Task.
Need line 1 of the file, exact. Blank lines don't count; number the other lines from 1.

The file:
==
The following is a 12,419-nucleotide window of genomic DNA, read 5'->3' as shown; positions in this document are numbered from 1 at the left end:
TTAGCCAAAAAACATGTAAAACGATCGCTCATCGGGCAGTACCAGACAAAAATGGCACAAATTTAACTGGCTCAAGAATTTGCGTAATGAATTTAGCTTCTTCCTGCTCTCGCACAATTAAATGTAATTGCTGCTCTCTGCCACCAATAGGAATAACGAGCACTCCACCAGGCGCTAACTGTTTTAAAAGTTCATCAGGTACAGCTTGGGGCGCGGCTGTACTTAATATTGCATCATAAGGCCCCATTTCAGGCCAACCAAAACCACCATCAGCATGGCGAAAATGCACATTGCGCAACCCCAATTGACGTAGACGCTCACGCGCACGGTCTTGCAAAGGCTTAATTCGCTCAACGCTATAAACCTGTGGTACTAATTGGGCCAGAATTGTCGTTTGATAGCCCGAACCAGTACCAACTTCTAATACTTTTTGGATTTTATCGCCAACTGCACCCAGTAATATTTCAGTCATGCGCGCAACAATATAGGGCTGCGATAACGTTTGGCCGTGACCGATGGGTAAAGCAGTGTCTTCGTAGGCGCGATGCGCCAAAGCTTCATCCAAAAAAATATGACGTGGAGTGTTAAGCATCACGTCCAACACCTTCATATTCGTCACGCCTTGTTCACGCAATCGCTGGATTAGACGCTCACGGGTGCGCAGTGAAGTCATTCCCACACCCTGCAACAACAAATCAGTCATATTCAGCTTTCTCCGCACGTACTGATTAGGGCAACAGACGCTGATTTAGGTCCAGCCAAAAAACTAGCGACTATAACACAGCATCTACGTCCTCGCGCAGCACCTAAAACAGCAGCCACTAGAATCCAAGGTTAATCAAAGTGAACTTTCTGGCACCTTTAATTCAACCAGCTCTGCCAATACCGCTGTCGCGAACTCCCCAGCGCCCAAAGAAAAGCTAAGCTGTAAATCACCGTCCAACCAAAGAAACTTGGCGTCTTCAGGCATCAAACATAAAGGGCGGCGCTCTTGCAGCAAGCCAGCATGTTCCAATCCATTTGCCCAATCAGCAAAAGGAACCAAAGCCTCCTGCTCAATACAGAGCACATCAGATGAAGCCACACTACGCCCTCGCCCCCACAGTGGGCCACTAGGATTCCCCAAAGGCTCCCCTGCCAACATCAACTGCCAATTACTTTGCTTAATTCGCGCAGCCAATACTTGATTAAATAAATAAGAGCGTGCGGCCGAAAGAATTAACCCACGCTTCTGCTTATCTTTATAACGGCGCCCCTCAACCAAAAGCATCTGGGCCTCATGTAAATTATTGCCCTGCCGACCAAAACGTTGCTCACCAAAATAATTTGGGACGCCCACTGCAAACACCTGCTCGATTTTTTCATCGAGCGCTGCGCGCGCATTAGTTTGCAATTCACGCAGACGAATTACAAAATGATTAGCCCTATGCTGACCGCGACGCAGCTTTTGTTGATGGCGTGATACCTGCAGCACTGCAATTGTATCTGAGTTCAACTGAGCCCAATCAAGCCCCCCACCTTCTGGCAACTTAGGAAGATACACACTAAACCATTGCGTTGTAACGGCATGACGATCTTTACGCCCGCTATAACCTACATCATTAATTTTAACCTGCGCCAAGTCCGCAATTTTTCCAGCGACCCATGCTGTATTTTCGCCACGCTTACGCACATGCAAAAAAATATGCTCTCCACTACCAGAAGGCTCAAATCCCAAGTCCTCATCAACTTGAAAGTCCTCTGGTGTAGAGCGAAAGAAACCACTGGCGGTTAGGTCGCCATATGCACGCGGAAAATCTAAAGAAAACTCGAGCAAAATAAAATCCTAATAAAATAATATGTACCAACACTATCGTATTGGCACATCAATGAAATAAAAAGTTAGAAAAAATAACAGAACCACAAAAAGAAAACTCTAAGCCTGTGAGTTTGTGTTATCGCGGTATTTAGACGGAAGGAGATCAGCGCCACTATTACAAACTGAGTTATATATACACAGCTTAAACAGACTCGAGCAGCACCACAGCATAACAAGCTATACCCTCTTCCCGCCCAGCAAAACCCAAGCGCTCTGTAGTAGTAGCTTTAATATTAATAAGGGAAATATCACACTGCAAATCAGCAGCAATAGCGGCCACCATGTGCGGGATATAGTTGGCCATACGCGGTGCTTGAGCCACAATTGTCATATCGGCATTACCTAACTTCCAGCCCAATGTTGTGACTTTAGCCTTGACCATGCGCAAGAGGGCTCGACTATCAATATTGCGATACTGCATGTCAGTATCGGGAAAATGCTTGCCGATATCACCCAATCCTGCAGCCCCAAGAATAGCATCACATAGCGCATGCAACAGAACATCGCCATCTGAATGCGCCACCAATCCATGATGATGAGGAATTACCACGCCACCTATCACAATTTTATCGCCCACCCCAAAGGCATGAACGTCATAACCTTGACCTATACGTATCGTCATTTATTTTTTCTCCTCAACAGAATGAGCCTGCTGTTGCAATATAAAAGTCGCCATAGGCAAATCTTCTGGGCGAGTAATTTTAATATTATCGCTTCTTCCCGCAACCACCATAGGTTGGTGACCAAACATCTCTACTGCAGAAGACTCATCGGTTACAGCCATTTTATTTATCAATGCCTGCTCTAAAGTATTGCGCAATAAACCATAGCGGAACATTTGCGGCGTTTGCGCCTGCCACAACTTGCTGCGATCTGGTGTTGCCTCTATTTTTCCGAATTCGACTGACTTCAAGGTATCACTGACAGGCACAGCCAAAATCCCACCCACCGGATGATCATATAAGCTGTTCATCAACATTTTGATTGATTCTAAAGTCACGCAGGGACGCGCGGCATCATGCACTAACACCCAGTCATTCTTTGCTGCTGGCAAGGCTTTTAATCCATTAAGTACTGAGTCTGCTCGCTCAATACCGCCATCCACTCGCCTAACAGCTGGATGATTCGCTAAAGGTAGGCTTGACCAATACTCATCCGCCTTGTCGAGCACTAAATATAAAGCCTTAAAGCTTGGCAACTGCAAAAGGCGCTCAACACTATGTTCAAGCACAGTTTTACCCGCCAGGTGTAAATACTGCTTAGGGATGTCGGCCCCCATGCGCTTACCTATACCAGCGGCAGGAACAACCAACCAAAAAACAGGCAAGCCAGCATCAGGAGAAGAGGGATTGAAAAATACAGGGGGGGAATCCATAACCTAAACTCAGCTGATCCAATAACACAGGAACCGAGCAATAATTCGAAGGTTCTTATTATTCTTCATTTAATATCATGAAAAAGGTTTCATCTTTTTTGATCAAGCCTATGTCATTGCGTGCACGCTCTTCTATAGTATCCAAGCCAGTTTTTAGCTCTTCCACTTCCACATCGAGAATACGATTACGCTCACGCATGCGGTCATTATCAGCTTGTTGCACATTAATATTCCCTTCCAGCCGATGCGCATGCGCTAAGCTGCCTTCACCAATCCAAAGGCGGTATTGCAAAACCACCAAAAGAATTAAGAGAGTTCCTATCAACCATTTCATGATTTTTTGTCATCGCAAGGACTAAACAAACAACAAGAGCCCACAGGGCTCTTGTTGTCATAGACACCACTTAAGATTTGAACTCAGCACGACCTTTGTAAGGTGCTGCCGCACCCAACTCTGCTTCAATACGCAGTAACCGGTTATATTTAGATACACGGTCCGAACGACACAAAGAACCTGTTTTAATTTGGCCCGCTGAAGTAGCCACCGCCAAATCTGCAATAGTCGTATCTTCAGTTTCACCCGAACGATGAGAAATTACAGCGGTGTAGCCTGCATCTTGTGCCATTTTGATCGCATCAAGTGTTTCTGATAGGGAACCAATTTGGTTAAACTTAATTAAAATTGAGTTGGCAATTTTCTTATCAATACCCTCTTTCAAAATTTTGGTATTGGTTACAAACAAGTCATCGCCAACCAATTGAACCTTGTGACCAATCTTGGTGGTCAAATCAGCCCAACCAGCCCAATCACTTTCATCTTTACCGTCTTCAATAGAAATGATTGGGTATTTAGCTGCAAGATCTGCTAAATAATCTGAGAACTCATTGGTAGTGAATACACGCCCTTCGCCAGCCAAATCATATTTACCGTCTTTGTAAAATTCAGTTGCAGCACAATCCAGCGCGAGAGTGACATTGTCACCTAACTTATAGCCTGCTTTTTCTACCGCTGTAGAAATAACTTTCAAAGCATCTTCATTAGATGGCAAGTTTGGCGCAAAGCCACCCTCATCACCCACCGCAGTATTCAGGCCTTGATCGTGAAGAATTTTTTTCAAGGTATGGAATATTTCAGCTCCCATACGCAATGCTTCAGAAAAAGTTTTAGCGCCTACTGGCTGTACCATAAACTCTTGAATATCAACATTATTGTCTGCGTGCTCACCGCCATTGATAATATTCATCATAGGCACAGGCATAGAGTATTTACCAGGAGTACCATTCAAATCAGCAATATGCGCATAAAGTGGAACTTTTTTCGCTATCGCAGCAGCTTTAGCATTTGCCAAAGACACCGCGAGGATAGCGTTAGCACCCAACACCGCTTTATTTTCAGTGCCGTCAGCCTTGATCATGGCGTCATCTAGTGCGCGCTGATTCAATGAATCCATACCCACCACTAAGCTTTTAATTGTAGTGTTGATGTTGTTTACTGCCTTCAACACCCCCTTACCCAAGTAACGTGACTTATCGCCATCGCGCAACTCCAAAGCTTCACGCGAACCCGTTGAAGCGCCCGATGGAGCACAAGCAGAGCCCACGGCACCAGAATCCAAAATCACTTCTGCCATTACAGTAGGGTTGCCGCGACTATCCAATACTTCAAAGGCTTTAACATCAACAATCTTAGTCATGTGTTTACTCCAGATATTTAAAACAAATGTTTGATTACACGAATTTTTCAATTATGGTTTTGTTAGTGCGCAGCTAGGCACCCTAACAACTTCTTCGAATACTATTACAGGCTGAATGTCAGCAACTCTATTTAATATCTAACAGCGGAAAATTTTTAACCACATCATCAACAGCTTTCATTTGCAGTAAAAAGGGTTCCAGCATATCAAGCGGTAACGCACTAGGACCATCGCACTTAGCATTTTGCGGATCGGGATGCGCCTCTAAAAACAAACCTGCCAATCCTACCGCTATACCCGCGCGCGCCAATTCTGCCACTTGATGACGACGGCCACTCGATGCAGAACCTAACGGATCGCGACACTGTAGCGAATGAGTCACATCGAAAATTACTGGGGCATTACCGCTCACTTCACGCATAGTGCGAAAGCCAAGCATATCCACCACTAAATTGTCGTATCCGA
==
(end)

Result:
The following is a 12,419-nucleotide window of genomic DNA, read 5'->3' as shown; positions in this document are numbered from 1 at the left end: